"[A] passionate, committed commentator who definitely has an axe to grind....[Peck vows] to write no more hatchet jobs. That's a shame: his partisan, nastily persuasive naysaying adds a valuable perspective to our cultural debates." Kirkus Reviews
"Smart, self-dramatizing, and pugilistic...[Peck's] essays possess true moxie....[H]owever narrow and hostile his critiques are, they are galvanizing, and serve to sharpen the perceptions and ethos of his fellow, more balanced, critics." Donna Seaman, Booklist
"For those who like their literary criticism strong, emotional, and salty, this is essential to finish an era. Recommended." Library Journal
"Shatteringly honest, disturbing, and provocative." David Weingard, San Francisco Chronicle Book Review
"In his meticulous attention to diction, his savage wit, his exact and rollicking prose, his fierce devotion to stylistic and intellectual precision, and of course his disdain for pseudo-intellectual flatulence, Peck is Mencken's heir (although he's got to curb his lazy use of expletives). He writes that this collection marks the end of his hatchet jobs. For the sake of the republic of letters, he'd better change his mind." Benjamin Schwarz, The Atlantic Monthly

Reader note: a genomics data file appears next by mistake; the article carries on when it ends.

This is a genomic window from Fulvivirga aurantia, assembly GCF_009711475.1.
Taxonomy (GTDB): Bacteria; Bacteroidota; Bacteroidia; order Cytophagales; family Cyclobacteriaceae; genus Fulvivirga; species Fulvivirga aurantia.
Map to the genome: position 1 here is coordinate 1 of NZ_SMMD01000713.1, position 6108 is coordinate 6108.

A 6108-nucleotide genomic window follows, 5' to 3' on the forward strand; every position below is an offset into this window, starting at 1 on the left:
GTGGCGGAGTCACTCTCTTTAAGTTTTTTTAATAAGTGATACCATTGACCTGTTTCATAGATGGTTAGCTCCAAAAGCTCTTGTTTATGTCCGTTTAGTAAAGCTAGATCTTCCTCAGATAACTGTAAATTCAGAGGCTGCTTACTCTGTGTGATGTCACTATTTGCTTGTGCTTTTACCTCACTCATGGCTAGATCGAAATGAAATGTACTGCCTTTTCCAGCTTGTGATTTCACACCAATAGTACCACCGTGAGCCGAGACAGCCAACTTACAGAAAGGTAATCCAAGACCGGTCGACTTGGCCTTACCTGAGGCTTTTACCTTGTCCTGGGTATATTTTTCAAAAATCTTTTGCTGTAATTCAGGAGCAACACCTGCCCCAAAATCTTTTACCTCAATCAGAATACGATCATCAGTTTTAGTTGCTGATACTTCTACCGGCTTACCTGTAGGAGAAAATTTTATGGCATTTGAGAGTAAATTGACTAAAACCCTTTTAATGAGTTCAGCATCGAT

(read the entire Atlantic Monthly review
Since the initial publication of Hatchet Jobs, the groves of literary criticism have echoed with the clatter of steel on wood. From heated panels at Book Expo in Chicago to contretemps at writers’ watering holes in New York, voices—even fists—have been raised.
Peck’s bracing philippic proposes that contemporary literature is at a dead end. Novelists have forfeited a wider audience, succumbing to identity politicking and self-reflexive postmodernism. In the torrent of responses to this fulguration, opinions were not so much divided as cleaved in two with, for example, Carlin Romano contending that “Peck’s judgments are worse than nasty—they are hysterical” and Benjamin Schwarz retorting that “in his meticulous attention to diction, his savage wit, his exact and rollicking prose and his disdain for pseudointellectual flatulence, Dale Peck is Mencken’s heir.”
Hatchet Jobs includes swinging critiques of the work of, among others, Sven Birkerts, Julian Barnes, Philip Roth, Colson Whitehead, Jim Crace, Stanley Crouch, and Rick Moody.
The acclaimed novelist takes a vigorous swipe at contemporary fiction and its progenitors.
About the Author
Dale Peck is the author of three widely acclaimed novels—Now It’s Time to Say Goodbye, The Law of Enclosures,
and Martin and John—
and a memoir, What We Lost.
He is the recipient of a Guggenheim Fellowship and two O. Henry awards. He lives in New York City.